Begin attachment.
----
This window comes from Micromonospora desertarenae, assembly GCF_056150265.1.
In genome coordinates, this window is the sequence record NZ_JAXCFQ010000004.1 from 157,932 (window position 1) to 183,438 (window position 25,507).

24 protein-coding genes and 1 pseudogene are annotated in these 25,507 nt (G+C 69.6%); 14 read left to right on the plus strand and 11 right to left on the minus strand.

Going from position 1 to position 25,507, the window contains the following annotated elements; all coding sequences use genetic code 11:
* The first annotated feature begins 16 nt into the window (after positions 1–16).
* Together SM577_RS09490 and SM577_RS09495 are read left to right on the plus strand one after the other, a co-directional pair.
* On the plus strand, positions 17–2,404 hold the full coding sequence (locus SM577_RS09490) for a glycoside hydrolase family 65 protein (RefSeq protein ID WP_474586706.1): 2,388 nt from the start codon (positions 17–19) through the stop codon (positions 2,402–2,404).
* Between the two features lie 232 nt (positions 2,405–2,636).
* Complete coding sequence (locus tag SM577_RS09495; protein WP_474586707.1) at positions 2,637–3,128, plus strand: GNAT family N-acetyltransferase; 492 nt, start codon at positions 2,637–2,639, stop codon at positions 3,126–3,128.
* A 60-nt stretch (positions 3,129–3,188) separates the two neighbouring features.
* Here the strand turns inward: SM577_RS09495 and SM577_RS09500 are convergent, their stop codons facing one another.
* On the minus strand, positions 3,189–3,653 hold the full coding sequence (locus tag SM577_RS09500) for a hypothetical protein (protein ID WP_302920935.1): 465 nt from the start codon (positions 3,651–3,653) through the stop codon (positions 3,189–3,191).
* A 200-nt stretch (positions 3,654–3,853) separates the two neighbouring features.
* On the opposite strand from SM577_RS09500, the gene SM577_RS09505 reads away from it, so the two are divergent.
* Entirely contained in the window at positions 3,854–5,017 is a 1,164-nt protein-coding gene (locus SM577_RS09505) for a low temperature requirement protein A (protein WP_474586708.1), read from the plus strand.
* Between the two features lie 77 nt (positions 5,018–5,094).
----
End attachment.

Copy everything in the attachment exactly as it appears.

This window comes from Micromonospora desertarenae, assembly GCF_056150265.1.
In genome coordinates, this window is the sequence record NZ_JAXCFQ010000004.1 from 157,932 (window position 1) to 183,438 (window position 25,507).

24 protein-coding genes and 1 pseudogene are annotated in these 25,507 nt (G+C 69.6%); 14 read left to right on the plus strand and 11 right to left on the minus strand.

Going from position 1 to position 25,507, the window contains the following annotated elements; all coding sequences use genetic code 11:
* The first annotated feature begins 16 nt into the window (after positions 1–16).
* Together SM577_RS09490 and SM577_RS09495 are read left to right on the plus strand one after the other, a co-directional pair.
* On the plus strand, positions 17–2,404 hold the full coding sequence (locus SM577_RS09490) for a glycoside hydrolase family 65 protein (RefSeq protein ID WP_474586706.1): 2,388 nt from the start codon (positions 17–19) through the stop codon (positions 2,402–2,404).
* Between the two features lie 232 nt (positions 2,405–2,636).
* Complete coding sequence (locus tag SM577_RS09495; protein WP_474586707.1) at positions 2,637–3,128, plus strand: GNAT family N-acetyltransferase; 492 nt, start codon at positions 2,637–2,639, stop codon at positions 3,126–3,128.
* A 60-nt stretch (positions 3,129–3,188) separates the two neighbouring features.
* Here the strand turns inward: SM577_RS09495 and SM577_RS09500 are convergent, their stop codons facing one another.
* On the minus strand, positions 3,189–3,653 hold the full coding sequence (locus tag SM577_RS09500) for a hypothetical protein (protein ID WP_302920935.1): 465 nt from the start codon (positions 3,651–3,653) through the stop codon (positions 3,189–3,191).
* A 200-nt stretch (positions 3,654–3,853) separates the two neighbouring features.
* On the opposite strand from SM577_RS09500, the gene SM577_RS09505 reads away from it, so the two are divergent.
* Entirely contained in the window at positions 3,854–5,017 is a 1,164-nt protein-coding gene (locus SM577_RS09505) for a low temperature requirement protein A (protein WP_474586708.1), read from the plus strand.
* Between the two features lie 77 nt (positions 5,018–5,094).